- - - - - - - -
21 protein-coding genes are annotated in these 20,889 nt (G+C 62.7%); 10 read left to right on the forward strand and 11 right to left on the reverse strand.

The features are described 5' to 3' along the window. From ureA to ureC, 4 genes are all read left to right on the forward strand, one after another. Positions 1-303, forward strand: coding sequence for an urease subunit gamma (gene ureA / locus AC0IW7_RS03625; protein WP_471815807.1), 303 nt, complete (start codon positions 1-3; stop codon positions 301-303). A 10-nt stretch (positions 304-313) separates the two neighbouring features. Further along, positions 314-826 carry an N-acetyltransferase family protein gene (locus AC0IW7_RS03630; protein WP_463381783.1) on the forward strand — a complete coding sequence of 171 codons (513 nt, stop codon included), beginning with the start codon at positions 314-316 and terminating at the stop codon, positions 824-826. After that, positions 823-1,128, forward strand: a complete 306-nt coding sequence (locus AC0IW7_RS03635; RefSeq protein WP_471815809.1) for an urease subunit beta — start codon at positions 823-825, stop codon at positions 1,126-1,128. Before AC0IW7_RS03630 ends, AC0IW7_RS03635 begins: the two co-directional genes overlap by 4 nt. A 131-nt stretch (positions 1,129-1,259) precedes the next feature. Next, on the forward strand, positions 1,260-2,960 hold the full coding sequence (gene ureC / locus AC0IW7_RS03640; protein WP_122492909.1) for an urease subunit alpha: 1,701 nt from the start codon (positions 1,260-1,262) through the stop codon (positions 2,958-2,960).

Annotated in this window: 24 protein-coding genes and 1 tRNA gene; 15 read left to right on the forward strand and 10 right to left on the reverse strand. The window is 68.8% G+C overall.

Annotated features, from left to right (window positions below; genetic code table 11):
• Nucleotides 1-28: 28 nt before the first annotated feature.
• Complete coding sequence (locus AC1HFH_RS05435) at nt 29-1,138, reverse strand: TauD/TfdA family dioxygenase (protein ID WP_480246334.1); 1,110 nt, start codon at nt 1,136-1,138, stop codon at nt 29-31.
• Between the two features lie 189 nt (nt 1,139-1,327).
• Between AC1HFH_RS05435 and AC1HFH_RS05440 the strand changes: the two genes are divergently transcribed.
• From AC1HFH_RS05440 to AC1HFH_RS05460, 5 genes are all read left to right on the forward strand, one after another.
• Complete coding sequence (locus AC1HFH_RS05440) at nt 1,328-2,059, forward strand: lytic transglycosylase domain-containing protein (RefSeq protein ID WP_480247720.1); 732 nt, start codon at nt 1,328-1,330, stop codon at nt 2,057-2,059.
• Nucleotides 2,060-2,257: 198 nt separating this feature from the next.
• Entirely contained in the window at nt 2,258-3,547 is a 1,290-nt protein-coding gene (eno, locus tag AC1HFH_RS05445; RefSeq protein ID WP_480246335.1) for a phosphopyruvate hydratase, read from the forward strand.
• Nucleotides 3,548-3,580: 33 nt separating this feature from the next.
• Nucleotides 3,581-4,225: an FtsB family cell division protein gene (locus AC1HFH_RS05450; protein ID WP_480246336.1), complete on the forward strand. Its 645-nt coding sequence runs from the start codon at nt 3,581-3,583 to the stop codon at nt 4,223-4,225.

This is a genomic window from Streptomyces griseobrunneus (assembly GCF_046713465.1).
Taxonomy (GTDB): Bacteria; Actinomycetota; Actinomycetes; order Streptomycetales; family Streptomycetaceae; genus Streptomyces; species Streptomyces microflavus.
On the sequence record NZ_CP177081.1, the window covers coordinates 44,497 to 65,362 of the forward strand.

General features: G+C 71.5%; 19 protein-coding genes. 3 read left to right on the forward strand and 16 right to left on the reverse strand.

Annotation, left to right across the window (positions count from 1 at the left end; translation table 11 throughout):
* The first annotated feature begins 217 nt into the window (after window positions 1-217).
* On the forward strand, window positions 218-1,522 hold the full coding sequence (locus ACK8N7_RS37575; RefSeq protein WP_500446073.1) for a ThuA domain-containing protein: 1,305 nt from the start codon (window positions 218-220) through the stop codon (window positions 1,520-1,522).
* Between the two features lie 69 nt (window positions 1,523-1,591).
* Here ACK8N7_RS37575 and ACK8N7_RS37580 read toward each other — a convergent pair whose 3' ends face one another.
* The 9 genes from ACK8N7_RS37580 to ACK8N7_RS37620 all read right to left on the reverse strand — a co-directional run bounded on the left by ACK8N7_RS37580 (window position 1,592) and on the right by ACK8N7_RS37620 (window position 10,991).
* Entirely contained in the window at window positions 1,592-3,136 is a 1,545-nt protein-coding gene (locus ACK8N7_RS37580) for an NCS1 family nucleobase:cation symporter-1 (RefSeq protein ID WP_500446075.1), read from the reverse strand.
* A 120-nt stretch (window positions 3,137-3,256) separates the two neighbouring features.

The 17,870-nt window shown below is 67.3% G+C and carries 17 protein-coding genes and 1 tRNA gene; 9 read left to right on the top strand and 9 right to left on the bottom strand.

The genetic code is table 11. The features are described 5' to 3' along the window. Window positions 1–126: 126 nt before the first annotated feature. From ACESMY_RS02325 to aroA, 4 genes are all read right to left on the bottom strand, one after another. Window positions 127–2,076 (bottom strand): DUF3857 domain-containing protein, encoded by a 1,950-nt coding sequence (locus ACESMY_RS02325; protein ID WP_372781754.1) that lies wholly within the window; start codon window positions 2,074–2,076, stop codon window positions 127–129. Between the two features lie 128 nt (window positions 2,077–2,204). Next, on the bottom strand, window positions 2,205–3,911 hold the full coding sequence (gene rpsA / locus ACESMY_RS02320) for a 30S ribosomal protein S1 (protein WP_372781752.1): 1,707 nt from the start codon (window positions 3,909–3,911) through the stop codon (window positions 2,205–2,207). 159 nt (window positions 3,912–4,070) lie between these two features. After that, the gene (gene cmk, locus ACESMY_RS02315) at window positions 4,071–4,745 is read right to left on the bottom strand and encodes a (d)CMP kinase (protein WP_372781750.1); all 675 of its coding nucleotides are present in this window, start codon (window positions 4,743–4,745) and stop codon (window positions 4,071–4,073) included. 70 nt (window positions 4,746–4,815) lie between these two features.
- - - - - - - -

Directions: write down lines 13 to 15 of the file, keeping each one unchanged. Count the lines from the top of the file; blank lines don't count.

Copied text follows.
• Nucleotides 3,548-3,580: 33 nt separating this feature from the next.
• Nucleotides 3,581-4,225: an FtsB family cell division protein gene (locus AC1HFH_RS05450; protein ID WP_480246336.1), complete on the forward strand. Its 645-nt coding sequence runs from the start codon at nt 3,581-3,583 to the stop codon at nt 4,223-4,225.

This is a genomic window from Streptomyces griseobrunneus (assembly GCF_046713465.1).